Dr. Menka Gupta, Singapore-based medical doctor and healthcare entrepreneur, says, “Walking is generally considered a safe and beneficial low-impact exercise for women with uterine prolapse. However, it’s crucial to pay attention to your body, and if walking causes discomfort or increased pressure in the pelvic area, it’s important to listen to your body. Mild to moderate physical activity, including walking, usually benefits women with uterine prolapse. It can help maintain a healthy weight, reducing pressure on the pelvic floor muscles. Additionally, it aids in strengthening the pelvic floor muscles and decreasing the risk of symptoms. Alongside walking, I recommend pelvic floor exercises, such as Kegel exercises, to strengthen the muscles supporting the uterus, bladder, and rectum.”

Uterine prolapse during pregnancy may result in preterm labor, cervical discomforts, labor difficulties, urinary tract infection, fetal and maternal sepsisiXA serious complication of an infection occurring during pregnancy, childbirth, or following an abortion , and postpartum hemorrhage. Some cases may result in pregnancy loss, such as miscarriage or stillbirth. A noticeable protrusion in the vagina, the sensation of the bulge in the vagina, back pain, pelvic heaviness, and urinary incontinence are some of the symptoms of uterine prolapse. Large babies, multiple pregnancies, trauma, congenital connective tissue disorders, and short intervals between pregnancies can increase the risk of uterine prolapse. Good hygiene practices, inserting pessaries into the vagina, or laparoscopic uterine suspension are done to manage uterine prolapse depending on the severity

Infographic: Aspects That Influence Treatment Choice For Uterine Prolapse

Healthcare providers recommend vaginal pessaries or surgery to treat uterine prolapse during pregnancy. This depends on various factors and expected outcomes in each woman. Read through the infographic to know the factors influencing the treatment choice for uterine prolapse during pregnancy.

notable factors influencing the treatment for uterine prolapse (infographic)

Illustration: Momjunction Design Team

Get high-quality PDF version by clicking below.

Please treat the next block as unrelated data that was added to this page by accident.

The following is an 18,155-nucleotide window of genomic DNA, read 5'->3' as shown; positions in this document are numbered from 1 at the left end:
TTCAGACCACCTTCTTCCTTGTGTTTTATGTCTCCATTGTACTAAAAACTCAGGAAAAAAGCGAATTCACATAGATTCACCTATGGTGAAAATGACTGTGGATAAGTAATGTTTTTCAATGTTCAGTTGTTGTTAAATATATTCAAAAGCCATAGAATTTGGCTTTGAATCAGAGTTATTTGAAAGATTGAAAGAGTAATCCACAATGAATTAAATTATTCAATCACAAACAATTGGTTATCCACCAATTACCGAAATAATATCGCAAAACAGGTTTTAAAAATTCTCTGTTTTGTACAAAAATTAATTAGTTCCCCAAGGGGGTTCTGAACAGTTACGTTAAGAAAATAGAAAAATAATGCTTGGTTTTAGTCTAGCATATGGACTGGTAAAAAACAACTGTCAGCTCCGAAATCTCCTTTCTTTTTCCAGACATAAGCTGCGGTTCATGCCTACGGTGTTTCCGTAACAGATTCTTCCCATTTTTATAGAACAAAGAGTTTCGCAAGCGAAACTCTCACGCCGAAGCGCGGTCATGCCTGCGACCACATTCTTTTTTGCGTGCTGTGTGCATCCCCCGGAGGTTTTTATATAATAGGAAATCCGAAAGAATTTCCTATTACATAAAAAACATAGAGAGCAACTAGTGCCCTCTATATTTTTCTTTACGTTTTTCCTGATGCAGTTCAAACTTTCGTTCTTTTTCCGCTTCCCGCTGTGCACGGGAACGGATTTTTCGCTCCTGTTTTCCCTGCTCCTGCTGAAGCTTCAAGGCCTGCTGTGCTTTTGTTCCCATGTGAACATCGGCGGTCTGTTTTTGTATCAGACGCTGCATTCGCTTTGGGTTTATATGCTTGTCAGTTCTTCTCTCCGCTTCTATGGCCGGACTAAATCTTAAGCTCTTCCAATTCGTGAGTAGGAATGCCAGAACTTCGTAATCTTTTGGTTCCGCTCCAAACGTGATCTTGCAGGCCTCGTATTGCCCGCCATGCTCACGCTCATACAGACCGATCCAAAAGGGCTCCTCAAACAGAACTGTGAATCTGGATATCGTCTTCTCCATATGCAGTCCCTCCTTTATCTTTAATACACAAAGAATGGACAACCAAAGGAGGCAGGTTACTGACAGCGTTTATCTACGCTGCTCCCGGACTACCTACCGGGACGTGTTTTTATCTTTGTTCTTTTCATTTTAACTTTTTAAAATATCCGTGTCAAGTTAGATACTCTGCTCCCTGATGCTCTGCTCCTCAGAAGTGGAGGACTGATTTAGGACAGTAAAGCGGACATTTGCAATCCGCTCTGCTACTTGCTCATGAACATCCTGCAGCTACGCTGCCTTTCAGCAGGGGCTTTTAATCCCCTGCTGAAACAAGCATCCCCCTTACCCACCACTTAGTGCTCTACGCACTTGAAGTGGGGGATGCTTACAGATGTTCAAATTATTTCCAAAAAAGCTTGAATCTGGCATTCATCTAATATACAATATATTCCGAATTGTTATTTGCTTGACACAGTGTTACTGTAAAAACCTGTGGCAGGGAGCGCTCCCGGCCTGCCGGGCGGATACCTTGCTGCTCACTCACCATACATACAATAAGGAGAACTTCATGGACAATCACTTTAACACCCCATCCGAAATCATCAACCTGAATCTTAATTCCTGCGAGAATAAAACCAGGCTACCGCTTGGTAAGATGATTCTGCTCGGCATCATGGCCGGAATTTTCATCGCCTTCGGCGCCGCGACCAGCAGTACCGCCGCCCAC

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Download Infographic in PDF version

Key Pointers

  • Uterine prolapse happens when the pelvic floor muscles become weak due to damage and stretching.
  • Previous pregnancies and deliveries may increase the risk of uterine prolapse.
  • Back pain, pelvic heaviness, or visible protrusion from the vagina are some symptoms of uterine prolapse.
  • Kegel exercises, avoiding heavy weight lifting, a good diet, and moderate physical activity can help prevent uterine prolapse.
  • Early diagnosis and proper management are crucial for a safe pregnancy and delivery.


Uterine prolapse is a condition where the uterus drops down into the vagina. Learn about its causes, signs and symptoms, diagnosis and treatment in this video.

Personal Experience: Source

References

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1. Surgery for Pelvic Organ Prolapse: American College of Obstetricians and Gynecologists. (2018).
2. Buyükbayrak, E. E., Yılmazer, G., Ozyapı, A. G., Kars, B., Karşıdağ, A. Y., & Turan, C. Successful management of uterine prolapse during pregnancy with vaginal pessary: a case report: Journal of the Turkish German Gynecological Association, 11(2), 105–106. (2010).
3. Tsikouras, P., Dafopoulos, A., Vrachnis, N., Iliodromiti, Z., Bouchlariotou, S., Pinidis, P., … & Von Tempelhoff, G. F. Uterine prolapse in pregnancy: risk factors, complications and management: The Journal of Maternal-Fetal & Neonatal Medicine, 27(3), 297-302. (2014).
4. Zeng, C., Yang, F., Wu, C., Zhu, J., Guan, X., & Liu, J. Uterine Prolapse in Pregnancy: Two Cases Report and Literature Review: Case reports in obstetrics and gynecology, 2018. (2018).
5. Doshani, A., Teo, R. E., Mayne, C. J., & Tincello, D. G. Uterine prolapse: BMJ (Clinical research ed.), 335(7624), 819–823.  (2007).
6. De Vita, D., & Giordano, S. Two successful natural pregnancies in a patient with severe uterine prolapse: A case report. Journal of medical case reports, 5, 459. (2011).
7. Prolapsed uterus: Department of Health & Human Services, State Government of Victoria, Australia. (2017).
8. Pelvic Organ prolapse: American family Physician. (2010).
9. Uterine Prolapse: John Hopkins Medicine. (n.d.).
10. Latika, Nanda S, Chauhan M, Malhotra V. Pregnancy with third degree uterine prolapse-a rare case report.International Journal of Reproduction, Contraception, Obstetrics and Gynecology, 5, 579-81. (2016).
11. What to do about pelvic organ prolapse: Harvard Health Publishing. (2014).
12. Jeong Ok Kim et al; Uterine prolapse in a primigravid woman; US National Library of Medicine (2016).
13. Rakhi Gupta and Girija Tickoo; Persistent Uterine Prolapse During Pregnancy and Labour; US National Library of Medicine (2012).
14. Treatment; NHS
15. Surgery for Pelvic Organ Prolapse; ACOG
16. Uterine Prolapse; Cleveland Clinic